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May 09, 2012

Green roofs sprouting around community

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DailyProgressBy Courtney Beale
Charlottesville Tomorrow
Wednesday, May 9, 2012

The many benefits of green roofing systems were the topic of the presentation at the James River Green Building Council’s luncheon on Tuesday.  

Scott Titanish, the LiveRoof area manager at Riverbend Nursery, a green roofing company, detailed how green roofs can counteract some of the negative impacts of urbanization like the urban heat island effect and stormwater management problems.

20120508-citygreenroof
The green roof on Charlottesville City Hall
as viewed from the McIntire Street Parking Garage

“Is green roofing going to stop all this? No, but it is a great way to help mitigate,” Titanish said.

LiveRoof, which is locally distributed by Riverbend, is no stranger to the Charlottesville area despite its Riner location. It has installed green roofs on the SNL Financial building in downtown Charlottesville, UVa’s biomedical engineering and medical science building and private residences throughout the area.

Local government buildings in Albemarle County and the city are no strangers to green roofs either. The city of Charlottesville added a green roof to City Hall and the police annex in 2008. The city’s website states that the vegetation covers 9,250 square feet of roof and features 18,540 plants distributed across its surface.

The Albemarle County Office Building on McIntire Road also had a green roof installed on it in July 2005. Gregor Patsch, water resources engineer for Albemarle, said that the roof frequently attracts students from UVa who want to see one first-hand.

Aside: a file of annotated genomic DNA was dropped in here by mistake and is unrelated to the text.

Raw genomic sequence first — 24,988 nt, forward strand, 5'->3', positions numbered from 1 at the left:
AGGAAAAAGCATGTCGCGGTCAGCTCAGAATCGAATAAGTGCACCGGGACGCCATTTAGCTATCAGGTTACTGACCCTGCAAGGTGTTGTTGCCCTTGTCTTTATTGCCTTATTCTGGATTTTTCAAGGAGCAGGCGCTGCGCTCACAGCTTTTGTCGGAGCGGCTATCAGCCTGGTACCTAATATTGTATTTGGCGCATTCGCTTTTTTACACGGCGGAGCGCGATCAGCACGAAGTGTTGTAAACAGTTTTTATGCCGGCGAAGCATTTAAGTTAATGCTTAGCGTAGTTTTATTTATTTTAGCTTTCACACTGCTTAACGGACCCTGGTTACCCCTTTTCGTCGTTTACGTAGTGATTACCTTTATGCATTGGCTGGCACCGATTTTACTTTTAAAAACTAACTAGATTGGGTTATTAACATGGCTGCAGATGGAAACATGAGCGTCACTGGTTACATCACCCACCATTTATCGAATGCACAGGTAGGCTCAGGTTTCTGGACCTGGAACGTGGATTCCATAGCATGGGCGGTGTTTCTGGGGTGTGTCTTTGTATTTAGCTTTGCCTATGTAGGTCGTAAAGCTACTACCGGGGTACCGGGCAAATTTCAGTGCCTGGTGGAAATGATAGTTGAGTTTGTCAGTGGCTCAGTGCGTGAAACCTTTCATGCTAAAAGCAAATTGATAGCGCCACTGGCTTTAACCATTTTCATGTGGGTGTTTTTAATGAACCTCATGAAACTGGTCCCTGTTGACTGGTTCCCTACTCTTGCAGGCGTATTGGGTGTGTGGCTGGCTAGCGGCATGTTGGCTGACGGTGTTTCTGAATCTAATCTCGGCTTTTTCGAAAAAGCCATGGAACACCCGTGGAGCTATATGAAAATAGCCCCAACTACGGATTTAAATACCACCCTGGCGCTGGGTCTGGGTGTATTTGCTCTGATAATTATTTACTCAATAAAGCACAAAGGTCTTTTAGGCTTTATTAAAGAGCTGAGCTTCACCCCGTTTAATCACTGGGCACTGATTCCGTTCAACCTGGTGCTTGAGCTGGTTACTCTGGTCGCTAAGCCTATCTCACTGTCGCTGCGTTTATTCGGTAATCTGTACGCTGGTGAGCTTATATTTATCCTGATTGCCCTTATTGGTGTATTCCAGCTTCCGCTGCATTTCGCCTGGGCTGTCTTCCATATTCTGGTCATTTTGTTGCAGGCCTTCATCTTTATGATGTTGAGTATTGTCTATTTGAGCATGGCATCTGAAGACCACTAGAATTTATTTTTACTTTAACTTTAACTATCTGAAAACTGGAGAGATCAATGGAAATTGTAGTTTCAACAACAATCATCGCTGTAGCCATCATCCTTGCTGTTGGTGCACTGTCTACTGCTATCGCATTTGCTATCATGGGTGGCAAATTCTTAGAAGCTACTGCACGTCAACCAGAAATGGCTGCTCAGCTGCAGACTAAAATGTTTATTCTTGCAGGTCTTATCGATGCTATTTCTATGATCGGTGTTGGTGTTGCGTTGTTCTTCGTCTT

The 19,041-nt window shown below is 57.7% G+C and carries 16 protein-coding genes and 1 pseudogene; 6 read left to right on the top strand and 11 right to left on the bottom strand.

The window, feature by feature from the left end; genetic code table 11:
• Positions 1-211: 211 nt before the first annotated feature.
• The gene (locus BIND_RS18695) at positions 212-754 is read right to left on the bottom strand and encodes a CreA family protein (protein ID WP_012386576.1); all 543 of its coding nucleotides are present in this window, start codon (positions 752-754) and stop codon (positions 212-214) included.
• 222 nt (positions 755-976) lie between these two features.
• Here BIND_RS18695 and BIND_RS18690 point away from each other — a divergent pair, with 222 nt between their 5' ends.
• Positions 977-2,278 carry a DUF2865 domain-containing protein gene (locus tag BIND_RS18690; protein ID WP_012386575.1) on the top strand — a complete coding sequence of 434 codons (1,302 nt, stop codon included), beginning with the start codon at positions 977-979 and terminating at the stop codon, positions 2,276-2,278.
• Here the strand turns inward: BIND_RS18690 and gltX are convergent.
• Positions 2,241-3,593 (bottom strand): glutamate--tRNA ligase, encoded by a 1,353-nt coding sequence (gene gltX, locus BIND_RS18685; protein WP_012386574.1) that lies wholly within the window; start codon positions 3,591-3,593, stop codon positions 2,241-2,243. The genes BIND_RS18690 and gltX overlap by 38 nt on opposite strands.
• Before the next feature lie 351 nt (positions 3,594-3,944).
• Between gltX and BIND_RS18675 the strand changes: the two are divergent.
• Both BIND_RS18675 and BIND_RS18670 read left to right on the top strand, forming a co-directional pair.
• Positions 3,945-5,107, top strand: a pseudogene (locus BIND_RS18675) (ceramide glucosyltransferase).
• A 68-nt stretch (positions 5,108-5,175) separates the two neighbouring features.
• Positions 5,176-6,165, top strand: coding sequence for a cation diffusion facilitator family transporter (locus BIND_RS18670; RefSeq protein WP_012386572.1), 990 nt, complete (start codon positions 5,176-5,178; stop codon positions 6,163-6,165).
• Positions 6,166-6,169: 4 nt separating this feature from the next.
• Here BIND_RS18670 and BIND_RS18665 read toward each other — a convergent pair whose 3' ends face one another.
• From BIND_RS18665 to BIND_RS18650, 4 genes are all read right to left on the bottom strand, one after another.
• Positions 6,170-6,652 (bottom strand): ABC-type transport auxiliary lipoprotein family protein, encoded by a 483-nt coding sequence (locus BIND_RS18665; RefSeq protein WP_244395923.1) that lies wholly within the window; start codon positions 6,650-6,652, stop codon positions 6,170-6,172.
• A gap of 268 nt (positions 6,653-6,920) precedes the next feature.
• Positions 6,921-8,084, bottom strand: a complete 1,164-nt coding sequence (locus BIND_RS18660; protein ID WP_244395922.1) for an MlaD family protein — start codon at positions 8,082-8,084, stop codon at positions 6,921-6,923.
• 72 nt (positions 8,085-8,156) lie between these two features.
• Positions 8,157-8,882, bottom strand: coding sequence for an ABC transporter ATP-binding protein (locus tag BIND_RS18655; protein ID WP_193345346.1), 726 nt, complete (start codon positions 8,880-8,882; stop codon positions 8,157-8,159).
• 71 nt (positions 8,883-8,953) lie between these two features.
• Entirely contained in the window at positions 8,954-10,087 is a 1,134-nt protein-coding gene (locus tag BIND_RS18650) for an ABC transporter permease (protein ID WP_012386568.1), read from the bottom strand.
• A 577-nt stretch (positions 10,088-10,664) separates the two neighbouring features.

“People seem to think it’s cool and they’re interested in it,” Patsch said. “I take quite a few visitors up there every year and there’s a group of local students in a class at UVa that come every year.”

Patsch also said that although there is no specific procedure for adding green roofs to government buildings, it is considered whenever a new structure is built or when a renovation or addition is made to an existing building. Patsch stated that the County Office Building has noticed increased stormwater retention benefits as well as a more stable roof temperature.

“Compared to a non-green roof, the green roof is significantly cooler in the summer,” Patsch said. “Then in the winter, contrastingly, it is a lot warmer that a non-green roof.”

Patsch added that the county does not have the monitoring abilities to determine the monetary savings caused by the green roof but, he added, the benefits of the green roof could not be measured with purely numerical data anyway.

“There are a lot of benefits that go a lot further than energy savings,” said Patsch. “We’ve also seen some habitat benefits. We’ve seen some insects like butterflies and bees up there.”

Titanish agreed by saying that the energy savings are important, but the benefits of a green roof can range from fire protection to extending the life of the roof to improving air quality.

“This is a huge environmental benefit,” said Titanish. “It doesn’t seem like a lot on the surface… but less energy expended means less infrastructure that you need to supply the energy, that’s that much less coal that you’re firing up at the coal-fired plant to supply the energy, that’s that much less water you’re using to drive the turbines at the coal-fired power plant to supply the electricity... That’s huge.”

The JRGBC’s next monthly meeting will be on June 12 at CitySpace on the topic of advanced wastewater technologies.

20120508-citygreenroofsign1Education signage for the green roof on City Hall.  Provided by City of Charlottesville.

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